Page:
For some, the year 2020 has seemed like a dumpster fire considering major economic and health fallout from the Covid-19 pandemic, racial unrest, and political divisions – and don’t forget Utah decided to add a fairly large earthquake into the mix. However, for a number of farmers and ranchers in Millard County, a literal wildfire added devastation to a year full of hardship.
On June 26, the Canal Fire started about five miles north of Oak City, northwest of the Delta in Millard County. It is believed to have been started by a lightning strike, but details are still being worked out. The fire was initially contained to only 450 acres, when strong winds changed everything and pushed the fire out of control.
“The mountains around here have burned a half dozen times or so over the years, but I’ve never seen the whole thing on fire at once. I lost a lot of grazing ground, corrals, about six or seven haystacks, and miles and miles of fencing,” said Spence Butler, a rancher in Oak City and Millard County Farm Bureau member. “We got that 60 mile-per-hour headwind, and our cattle just couldn’t keep up. I lost or had to put down 24 cows and 19 calves because of the fire.”
Fire consumed miles of fencing of Spence Butler near Oak City, and resulted in the loss of 43 cattle. Photo courtesy of Spence Butler
Butler raises about 300 Black Angus cattle and luckily found grazing ground he could lease in Ephraim until the fall, where he’ll feed them out closer to home.
In total, the fire has consumed more than 78,000 acres, and as of this writing is reported at 95 percent contained. But farmers and ranchers know how fast that can change. What remains to be contained is a small portion on the southern edge of the fire, in rugged terrain on the north side of Fool Creek Peak.
The mountain ablaze outside of Oak City in evening.
Others, like farmer Tyler Nielson, saw even more extensive damage. What struck each of the farmers was the speed at which the fire spread, preventing them from protecting their livelihoods.
“I was working for Ash Grove Cement and heard there was a fire that was six miles away, and within 30 minutes it has spread close to our place,” Nielson said. “I got on a side-by-side to try and open the pasture gates for our horses but couldn’t even get there because we got cut off because of the fire. It even scorched a green hay field about 100 feet!”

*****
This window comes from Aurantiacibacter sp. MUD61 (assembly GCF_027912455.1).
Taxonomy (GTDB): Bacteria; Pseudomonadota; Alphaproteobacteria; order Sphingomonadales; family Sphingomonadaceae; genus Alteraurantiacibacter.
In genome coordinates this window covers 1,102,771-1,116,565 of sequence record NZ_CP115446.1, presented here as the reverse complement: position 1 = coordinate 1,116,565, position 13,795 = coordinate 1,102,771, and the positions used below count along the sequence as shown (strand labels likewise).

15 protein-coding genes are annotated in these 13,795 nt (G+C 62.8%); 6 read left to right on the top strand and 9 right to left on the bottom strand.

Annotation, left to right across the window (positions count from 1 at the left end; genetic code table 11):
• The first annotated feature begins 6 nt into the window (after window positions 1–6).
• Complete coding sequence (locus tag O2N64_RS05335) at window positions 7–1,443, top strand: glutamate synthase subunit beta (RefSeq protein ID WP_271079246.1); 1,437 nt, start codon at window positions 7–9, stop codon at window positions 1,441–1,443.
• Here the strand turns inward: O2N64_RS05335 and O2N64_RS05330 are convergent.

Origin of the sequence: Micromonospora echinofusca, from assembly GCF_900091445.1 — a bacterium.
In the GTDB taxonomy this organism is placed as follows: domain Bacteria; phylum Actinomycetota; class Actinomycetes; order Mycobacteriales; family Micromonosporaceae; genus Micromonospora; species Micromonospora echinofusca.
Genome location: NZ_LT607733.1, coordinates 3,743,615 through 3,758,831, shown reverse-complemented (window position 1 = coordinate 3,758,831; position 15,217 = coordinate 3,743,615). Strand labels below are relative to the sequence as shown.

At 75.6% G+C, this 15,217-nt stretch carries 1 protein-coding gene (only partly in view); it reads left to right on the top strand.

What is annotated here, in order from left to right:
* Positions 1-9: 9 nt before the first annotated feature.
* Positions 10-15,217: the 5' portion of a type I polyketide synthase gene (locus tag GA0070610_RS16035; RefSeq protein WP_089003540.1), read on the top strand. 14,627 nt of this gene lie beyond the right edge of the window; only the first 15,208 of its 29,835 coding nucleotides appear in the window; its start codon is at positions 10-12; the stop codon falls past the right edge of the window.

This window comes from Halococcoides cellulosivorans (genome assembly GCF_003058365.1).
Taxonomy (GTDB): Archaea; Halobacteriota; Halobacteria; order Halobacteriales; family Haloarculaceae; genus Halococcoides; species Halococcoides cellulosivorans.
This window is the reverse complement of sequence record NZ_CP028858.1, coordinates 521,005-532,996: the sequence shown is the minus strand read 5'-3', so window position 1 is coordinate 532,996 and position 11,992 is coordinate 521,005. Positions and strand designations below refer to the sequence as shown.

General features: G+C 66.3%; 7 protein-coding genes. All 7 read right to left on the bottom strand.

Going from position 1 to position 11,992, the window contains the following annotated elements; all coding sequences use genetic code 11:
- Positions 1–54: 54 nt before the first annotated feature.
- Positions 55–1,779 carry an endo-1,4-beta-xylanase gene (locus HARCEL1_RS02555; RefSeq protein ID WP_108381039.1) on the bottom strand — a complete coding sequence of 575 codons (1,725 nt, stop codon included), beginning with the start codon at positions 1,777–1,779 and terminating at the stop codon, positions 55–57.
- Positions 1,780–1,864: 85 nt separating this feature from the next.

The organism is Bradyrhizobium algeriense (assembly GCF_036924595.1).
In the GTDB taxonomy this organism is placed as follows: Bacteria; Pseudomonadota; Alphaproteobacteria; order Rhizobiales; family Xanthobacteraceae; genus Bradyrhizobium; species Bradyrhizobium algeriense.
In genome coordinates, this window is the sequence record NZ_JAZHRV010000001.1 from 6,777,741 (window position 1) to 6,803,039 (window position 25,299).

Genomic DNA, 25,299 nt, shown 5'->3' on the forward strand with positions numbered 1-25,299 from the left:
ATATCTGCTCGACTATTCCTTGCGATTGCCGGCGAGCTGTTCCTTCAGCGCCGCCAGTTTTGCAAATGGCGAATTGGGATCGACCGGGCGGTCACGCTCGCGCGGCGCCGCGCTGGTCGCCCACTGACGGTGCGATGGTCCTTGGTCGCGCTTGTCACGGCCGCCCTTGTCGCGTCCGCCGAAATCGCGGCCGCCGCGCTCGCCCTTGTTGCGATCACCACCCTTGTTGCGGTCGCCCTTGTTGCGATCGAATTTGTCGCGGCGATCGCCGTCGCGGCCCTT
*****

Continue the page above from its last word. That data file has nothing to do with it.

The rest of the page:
Nielson instead got on a tractor and began disking a 30 ft. fire line to save a neighbor’s house, and the fire was outrunning the tractor. Nielson then tried to save a barn and other farm structures that were being threatened by the fire but was unable to do so because of the speed of the fire.
Nielson was able to confirm he lost his John Deere 8260r tractor and baler, about 400 tons of hay, corrals, fencing, his barn, and about 1,000 acres of grazing ground. In total, he estimates his fire losses at more than $800,000.
The Canal Fire consumed Tyler Nielson's barn, tractor & baler, hay and forage ground, and more. Photo courtesy of Tyler Nielson.
The fire, which was centered in the Fishlake National Forest, also consumed Forest Service and Bureau of Land Management (BLM) lands, as well as private ground. Butler shared that area farmers and ranchers were to be meeting with personnel from the land management agencies, as well as the Farm Service Agency, to outline some resources that might be available.
This recent fire garnered attention because of the speed, despite the fact that no homes or lives were lost. While media generally focuses on fires threatening larger population centers, Utah has seen an active wildfire year already including losses of grazing ground as well as damage to fruit orchards. Garrick Hall, the regional manager for the Utah Farm Bureau covering central and southwestern Utah and Fire Chief for the Levan Fire Department, indicated from discussions from state fire leaders that the state has already reported 600 fires this year. This compares to only 221 at this point last year, and 409 in 2018, which was record-breaking fire year.
While the Canal Fire appears to be caused by nature, a sad statistic reveals approximately 82 percent of this year’s fires have been human-caused. For more information and resources on ways to mitigate catastrophic wildfire risks, visit the Utah Division of Forestry, Fire & State lands.
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